Tabernacle Conversions in 1860
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From The Sword & Trowel 2014, issue 2 by Church Elders, 1860
Previously unpublished testimonies from a treasure trove of records of conversions during Spurgeon’s pastorate at the Metropolitan Tabernacle.
There are over twenty volumes of beautifully handwritten testimonies of those converted during Spurgeon’s pastorate. These are the elders’ reports of each applicant for baptism and church membership throughout his ministry, including the revival year of 1861. Many glorious themes shine through these records of trophies of grace, especially the instrumentality of preaching and the impact of particular sermons, the seed sown during Sunday School years, the transformed lives of converts, and their forsaking of the world and its entertainments.
Many converts were servants and apprentices. Some converts took months to find peace with God, others were saved suddenly. Occasional pages show the interviewing elder dissatisfied with a testimony, and the referring of the applicant to a Bible class for further help.
There are over 12,000 entries in these priceless volumes. Those clearly converted were given a card to see the pastor (or for a period the co-pastor James Spurgeon) who would sanction their baptism or proposal to the church for membership.
Here is a small selection of entries some of which form part of a larger number published in Wonders of Grace.
Tabernacle Conversions in 1860
William Allingham; A-2 Penton Place, Walworth; Age: 21
Stated that about 2 years ago, he was opposed to religion, but hearing of the accident at the Music Hall and being fond of fun and excitement thought he would go, in case there might be a similar occurrence. Mr Spurgeon’s ministry caused him to attend regularly. The impressions of the Sunday sermon never wore off till about Wednesday; he says he always felt miserable at the beginning of the week. When Mr S left the Music Hall, he attended nowhere regularly until the Tabernacle was opened. Has scarcely been absent since. About 6 months ago he went to the Surrey Theatre to hear Mr Carter the Sweep [ evangelist], he there felt his lost condition. He pointed him to Jesus in his sermon but his state of mind was so dreadful for days, that all that knew him said he was going mad. He resolved to throw himself away if Jesus did not appear. Jesus did appear, and he found peace. Gave him a card. —T R Phillips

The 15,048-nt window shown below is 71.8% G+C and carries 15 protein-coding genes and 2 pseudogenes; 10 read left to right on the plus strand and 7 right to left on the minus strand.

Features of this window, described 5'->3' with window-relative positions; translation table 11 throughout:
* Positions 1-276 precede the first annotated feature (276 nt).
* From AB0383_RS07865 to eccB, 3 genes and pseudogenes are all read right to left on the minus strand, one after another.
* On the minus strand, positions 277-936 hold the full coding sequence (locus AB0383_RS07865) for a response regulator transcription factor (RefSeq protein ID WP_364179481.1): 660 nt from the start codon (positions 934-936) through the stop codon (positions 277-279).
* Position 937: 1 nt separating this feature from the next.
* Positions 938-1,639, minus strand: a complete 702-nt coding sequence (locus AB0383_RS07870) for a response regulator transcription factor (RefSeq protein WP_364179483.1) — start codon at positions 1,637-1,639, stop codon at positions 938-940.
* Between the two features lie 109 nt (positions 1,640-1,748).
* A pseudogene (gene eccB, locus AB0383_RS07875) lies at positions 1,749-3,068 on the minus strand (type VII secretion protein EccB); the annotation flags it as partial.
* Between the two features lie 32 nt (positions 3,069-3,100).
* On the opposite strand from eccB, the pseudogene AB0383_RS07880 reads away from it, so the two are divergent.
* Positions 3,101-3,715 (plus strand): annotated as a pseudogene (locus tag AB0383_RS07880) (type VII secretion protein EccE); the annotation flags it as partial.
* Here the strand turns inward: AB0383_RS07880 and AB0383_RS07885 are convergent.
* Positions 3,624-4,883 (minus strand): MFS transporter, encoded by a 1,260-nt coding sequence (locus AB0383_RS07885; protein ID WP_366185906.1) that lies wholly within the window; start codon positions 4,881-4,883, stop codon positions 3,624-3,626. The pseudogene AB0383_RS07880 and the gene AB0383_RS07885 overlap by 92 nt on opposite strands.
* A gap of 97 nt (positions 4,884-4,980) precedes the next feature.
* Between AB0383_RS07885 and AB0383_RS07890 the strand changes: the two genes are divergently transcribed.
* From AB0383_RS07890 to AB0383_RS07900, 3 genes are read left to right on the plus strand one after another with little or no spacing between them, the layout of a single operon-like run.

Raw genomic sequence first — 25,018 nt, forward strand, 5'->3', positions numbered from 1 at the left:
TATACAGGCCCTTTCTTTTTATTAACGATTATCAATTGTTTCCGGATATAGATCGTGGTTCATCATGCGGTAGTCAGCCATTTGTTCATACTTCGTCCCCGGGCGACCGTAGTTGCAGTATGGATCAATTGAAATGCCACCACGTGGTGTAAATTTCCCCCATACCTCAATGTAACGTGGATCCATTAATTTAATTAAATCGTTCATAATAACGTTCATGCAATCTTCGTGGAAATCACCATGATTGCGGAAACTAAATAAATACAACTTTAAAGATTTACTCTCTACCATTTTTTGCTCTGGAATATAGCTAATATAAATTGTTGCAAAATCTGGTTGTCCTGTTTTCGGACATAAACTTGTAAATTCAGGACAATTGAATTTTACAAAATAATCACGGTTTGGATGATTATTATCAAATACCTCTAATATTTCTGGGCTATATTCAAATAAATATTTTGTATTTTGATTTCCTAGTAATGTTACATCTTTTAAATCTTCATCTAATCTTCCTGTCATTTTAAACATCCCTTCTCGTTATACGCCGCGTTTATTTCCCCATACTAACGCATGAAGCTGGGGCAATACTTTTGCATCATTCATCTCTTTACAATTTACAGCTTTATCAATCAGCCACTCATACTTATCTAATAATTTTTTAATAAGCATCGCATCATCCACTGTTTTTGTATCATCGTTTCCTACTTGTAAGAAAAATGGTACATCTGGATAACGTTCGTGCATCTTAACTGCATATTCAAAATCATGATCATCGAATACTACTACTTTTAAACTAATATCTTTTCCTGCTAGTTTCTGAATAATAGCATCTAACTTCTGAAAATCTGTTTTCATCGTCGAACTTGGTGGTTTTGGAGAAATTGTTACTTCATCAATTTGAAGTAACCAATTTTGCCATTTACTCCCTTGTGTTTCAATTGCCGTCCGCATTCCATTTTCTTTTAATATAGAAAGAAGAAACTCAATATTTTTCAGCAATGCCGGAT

Harriet Pitt; 58 Cromer Street; Grays Inn Road
I have seen this young person two or three times having at my first interview with her given her a ticket for the Catechumen class as she had not a very clear view of the work of Christ for sinners – this evening I have again seen her and am more satisfied. She has a sister who is a member of Soho Chapel but a frequent hearer of Mr Spurgeon’s – this sister brought her to Exeter Hall and after attending a few Sundays she heard the sermon published under the title of ‘The Wail of Risca’. Under this sermon she was fully aroused to a sense of her condition as a sinner before God having previously been a giddy, worldly, prayerless young girl. She went home in great distress of mind, relief from which she soon obtained by prayer for pardon through the blood of Jesus – thus far her testimony when I first saw her, but she was very confused in her ideas about the blood and entirely ignorant about the imputed righteousness in which the believer stands complete before God, and on several other points her knowledge was very deficient. I therefore gave her the necessary counsel and sent her as before stated to the Catechumen class – I am now however sufficiently satisfied and gave her a card. —Thomas Moor
Susan Ing; 37 Tavistock Square
Lost her parents at the age of ten years. At the age of eighteen came up to London, where she fell into all kinds of worldly pleasures and Sabbath breaking but felt convictions at the same time that it was sinful, but could not resist temptation. Now feels no pleasure save in the house of God. Was much blessed under the sermon entitled – ‘The Mission of the Son of Man’, also by an appeal made by our Pastor after the ordinance to the spectators in the gallery and felt especially comforted during prayer by the words ‘Though your sins be as scarlet &c’. The sermon from the words ‘He shewed them his hands and his side’ was also very precious to her. She is willing to give up all things rather than Christ; though feeling daily the indwelling of sin yet feels a sweet sense of forgiveness in Christ. —Seen by Bro Barrow who was well satisfied with this case, and gave a card accordingly.